VON for Health Equity

VON teams act on our ethical responsibility to follow through for infants and families.

Social determinants

What does it mean to follow through?

Health and well being are largely determined by race, ethnicity, income, immigration status, and local neighborhood. The effects are pronounced for infants in NICU care.

There is much that we can and must do to address the social determinants of health.

“Follow through” is a comprehensive approach that begins before birth and continues into childhood involving health professionals, families, and communities as partners to meet the social as well as medical needs of infants and families.

VON teams are dedicated to follow through to address the social determinants of health with the same energy and expertise that we devote to the technical aspects of care.

See Potentially Better Practices for Follow Through
No equity without quality

Health Equity Innovation Grant

To help teams follow through, VON is offering a competitive grant program for members to develop innovative examples that will spread through our community of practice.

Funded teams should expect to present their project at the Annual Quality Congress and to work with VON to disseminate their efforts and to collect metrics for evaluation.

Take Action to Follow Through Grant

Potentially Better Practices for Follow Through

These Potentially Better Practices for Follow Through are intended as a starting point for individuals and teams. They vary greatly in ease of implementation and potential cost and we encourage you to start with change ideas that make the most sense for your unit. Go to the Potentially Better Practices for Follow Through

Presentations and Videos

The State of Our Network – The Next Challenge: Following Through, Jeffrey Horbar

From 2019 VON Annual Quality Congress “Color of Health” sessions.

Watch in the VON Improvement Library

The Color of Law: How Our Government Segregated America, Richard Rothstein

From 2019 VON Annual Quality Congress “Color of Health” sessions.

Watch in the VON Improvement Library

Healthcare Crisis for Mothers and Babies of Color, Elizabeth Howell

From 2019 VON Annual Quality Congress “Color of Health” sessions.

Watch in the VON Improvement Library

Practical Interventions to Address Racial/Ethnic Inequity, Yolanda Ogbolu

From 2019 VON Annual Quality Congress “Color of Health” sessions.

Watch in the VON Improvement Library

The Color of Health - Our Story, Natasha Beauchamp and Marquita Turner

From 2019 VON Annual Quality Congress “Color of Health” sessions.

Watch in the VON Improvement Library

Health Equity in the Age of Covid: Lessons from the Pandemic

Explore how COVID-19 affects the care of minority women and infants, including steps care teams can take to achieve health equity.

Watch the Recorded Webinar

Related Publications

Beck AF, Edwards EM, Horbar JD, Howell EA, McCormick MC, Pursley DM. The color of health: how racism, segregation, and inequality affect the health and well-being of preterm infants and their families. Pediatr Res. 2019; epub ahead of print. PubMed: 31357209Open access.

Horbar JD, Edwards EM, Greenberg LT, Profit J, Draper D, Helkey D, Lorch SA, Lee HC, Phibbs CS, Rogowski J, Gould JB, Firebaugh G. Racial segregation and inequality in the neonatal intensive care unit for very low-birth-weight and very preterm infants. JAMA Pediatr. 2019; epub ahead of print. PubMed: 30907924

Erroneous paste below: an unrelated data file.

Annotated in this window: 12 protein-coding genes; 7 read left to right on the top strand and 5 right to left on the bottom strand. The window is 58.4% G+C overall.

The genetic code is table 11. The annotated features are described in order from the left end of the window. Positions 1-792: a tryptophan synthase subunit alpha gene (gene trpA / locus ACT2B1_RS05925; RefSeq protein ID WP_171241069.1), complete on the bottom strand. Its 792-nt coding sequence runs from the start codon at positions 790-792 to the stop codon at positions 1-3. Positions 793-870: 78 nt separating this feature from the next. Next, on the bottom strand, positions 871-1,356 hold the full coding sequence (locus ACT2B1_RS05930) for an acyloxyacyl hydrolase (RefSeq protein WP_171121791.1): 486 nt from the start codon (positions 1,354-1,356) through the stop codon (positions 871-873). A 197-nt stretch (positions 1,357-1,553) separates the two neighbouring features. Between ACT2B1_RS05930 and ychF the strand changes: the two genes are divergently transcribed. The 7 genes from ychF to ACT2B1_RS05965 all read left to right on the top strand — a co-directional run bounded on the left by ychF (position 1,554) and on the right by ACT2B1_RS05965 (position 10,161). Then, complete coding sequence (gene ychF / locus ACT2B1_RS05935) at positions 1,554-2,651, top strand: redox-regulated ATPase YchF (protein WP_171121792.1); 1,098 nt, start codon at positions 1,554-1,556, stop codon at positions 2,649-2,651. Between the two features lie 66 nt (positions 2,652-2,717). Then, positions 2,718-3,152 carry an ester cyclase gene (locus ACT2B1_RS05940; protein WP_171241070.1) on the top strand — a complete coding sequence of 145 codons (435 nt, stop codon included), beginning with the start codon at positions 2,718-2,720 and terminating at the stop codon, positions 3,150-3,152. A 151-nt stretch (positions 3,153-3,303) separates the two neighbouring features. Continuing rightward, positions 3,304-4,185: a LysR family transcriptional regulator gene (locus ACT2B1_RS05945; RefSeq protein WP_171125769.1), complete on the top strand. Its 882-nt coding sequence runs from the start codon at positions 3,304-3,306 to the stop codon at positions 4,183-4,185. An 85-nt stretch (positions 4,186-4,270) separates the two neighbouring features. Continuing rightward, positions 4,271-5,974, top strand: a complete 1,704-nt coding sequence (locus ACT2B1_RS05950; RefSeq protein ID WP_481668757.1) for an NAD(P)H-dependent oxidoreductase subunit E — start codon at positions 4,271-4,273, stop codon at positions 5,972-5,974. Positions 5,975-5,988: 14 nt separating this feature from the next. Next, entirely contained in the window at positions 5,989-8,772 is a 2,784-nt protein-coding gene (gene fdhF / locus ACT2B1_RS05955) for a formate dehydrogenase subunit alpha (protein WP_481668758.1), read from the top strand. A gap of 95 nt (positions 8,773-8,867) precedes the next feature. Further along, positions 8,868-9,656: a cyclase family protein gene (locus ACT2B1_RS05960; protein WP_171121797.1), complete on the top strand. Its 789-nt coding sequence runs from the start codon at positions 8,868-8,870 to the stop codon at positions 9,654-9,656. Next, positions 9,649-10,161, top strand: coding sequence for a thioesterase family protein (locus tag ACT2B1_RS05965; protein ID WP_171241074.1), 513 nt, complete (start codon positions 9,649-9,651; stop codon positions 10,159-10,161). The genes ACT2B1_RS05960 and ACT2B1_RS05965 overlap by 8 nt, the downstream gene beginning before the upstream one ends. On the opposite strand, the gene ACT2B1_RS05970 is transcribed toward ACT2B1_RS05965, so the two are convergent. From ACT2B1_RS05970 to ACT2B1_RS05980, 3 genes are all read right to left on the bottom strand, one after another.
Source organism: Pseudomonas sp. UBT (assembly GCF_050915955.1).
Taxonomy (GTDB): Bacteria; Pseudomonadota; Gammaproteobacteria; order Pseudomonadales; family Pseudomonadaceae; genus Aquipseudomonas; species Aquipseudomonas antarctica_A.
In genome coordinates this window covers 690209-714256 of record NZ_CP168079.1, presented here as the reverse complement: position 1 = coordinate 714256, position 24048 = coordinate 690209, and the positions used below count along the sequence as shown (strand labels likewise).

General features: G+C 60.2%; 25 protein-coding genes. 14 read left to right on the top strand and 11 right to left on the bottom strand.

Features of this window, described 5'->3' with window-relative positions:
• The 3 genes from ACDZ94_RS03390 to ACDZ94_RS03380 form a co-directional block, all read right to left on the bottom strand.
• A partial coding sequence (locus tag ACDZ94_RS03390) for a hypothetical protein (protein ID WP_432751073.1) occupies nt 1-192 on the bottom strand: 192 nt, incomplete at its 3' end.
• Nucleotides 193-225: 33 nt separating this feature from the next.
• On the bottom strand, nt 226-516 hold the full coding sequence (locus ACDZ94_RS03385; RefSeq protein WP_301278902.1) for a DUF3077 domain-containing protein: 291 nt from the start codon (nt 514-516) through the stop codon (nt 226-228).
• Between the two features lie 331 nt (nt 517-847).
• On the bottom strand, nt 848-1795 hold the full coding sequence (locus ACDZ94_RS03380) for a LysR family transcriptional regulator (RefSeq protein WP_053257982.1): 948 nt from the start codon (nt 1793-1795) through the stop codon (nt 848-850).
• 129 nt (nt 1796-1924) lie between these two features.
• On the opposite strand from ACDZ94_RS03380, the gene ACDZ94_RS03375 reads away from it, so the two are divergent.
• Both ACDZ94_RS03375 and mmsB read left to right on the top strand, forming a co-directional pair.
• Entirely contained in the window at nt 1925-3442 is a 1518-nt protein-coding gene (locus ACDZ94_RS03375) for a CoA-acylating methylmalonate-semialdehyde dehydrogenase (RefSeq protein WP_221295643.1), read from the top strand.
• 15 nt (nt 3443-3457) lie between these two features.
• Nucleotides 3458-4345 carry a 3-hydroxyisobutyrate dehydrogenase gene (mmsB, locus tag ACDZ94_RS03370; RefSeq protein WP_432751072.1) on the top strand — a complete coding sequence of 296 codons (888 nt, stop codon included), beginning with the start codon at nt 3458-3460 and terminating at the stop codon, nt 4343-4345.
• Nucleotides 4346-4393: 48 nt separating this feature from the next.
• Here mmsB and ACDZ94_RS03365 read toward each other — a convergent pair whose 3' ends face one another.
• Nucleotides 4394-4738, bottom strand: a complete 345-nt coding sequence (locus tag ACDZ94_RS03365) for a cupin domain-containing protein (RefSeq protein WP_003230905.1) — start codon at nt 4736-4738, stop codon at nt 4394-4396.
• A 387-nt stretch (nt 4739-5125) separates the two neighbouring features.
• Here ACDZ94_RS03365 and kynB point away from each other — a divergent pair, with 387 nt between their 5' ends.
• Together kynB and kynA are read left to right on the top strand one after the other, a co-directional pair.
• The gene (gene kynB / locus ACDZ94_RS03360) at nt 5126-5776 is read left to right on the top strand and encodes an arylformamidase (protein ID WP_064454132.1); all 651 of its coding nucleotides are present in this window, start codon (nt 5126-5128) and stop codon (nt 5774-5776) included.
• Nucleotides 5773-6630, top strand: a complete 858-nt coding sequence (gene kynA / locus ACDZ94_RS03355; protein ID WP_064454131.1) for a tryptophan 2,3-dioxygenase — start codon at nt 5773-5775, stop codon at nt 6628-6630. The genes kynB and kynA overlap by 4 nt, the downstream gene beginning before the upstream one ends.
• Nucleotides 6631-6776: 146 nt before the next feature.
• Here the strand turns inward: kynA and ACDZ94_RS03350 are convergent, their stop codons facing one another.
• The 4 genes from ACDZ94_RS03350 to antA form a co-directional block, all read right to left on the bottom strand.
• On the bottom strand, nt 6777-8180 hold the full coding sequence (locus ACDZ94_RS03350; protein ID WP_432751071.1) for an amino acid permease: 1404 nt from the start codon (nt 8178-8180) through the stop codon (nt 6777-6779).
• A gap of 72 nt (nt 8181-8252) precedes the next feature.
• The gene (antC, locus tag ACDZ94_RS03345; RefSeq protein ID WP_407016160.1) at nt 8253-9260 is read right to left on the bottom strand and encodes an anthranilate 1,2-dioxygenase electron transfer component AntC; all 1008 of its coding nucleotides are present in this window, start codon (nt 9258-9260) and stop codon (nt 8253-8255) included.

Boghossian NS, Geraci M, Lorch SA, Phibbs CS, Edwards EM, Horbar JD. Racial and ethnic differences over time in outcomes of infants born less than 30 weeks’ gestation. Pediatrics. 2019 Aug 12; epub ahead of print. PubMed: 31405887.

Parker MG, Greenberg LT, Edwards EM, Ehret D, Belfort MB, Horbar JD. National trends in the provision of human milk at hospital discharge among very low-birth-weight infants. JAMA Pediatr. 2019 Sept 3; epub ahead of print. PubMed: 31479097.

Sigurdson K, Morton C, Mitchell B, Profit J. Disparities in NICU quality of care: a qualitative study of family and clinician accounts. J Perinatol. 2018;38(5):600-607. PubMed: 29622778

Lake ET, Staiger D, Edwards EM, Smith JG, Rogowski JA. Nursing care disparities in neonatal intensive care units. Health Services Research. 2017 Sept 14; Epub ahead of print. PubMed: 28905367

Lake ET, Staiger D, Horbar J, Kenny MJ, Patrick T, Rogowski JA. Disparities in perinatal quality outcomes for very low birth weight infants in neonatal intensive care. Health Serv Res. 2015;50(2):374-397. PubMed: 25250882

Morales LS, Staiger DO, Horbar JD, Carpenter J, Kenny M, Geppert J, Rogowski J. Mortality among very low birthweight infants in hospitals serving minority population. Am J Public Health. 2005;95(12): 2206-2212. PubMed: 16304133

key drivers

Health Equity is a Key Driver for High Quality Critical Transitions

A critical transition is any change to the site of care, status or plan of care, or care team.

In newborn care, these changes happen multiple times from birth to home, and frequently through each phase of care. Each transition can affect the outcome of the infant and experience of the family.

Improvement in critical transitions is driven by:

  • Teamwork
  • Communication
  • Families as partners (including Experience-Based Co-Design)
  • Health Equity
  • QI Fundamentals (including standardization)

VON Quality Circle members participating in QI collaboratives take a structured and evidence-based approach to improvement of practices and processes during critical transitions, including incorporating VON Potentially Better Practices for Follow Through.

Quality Circle Membership and Collaboratives for Critical Transitions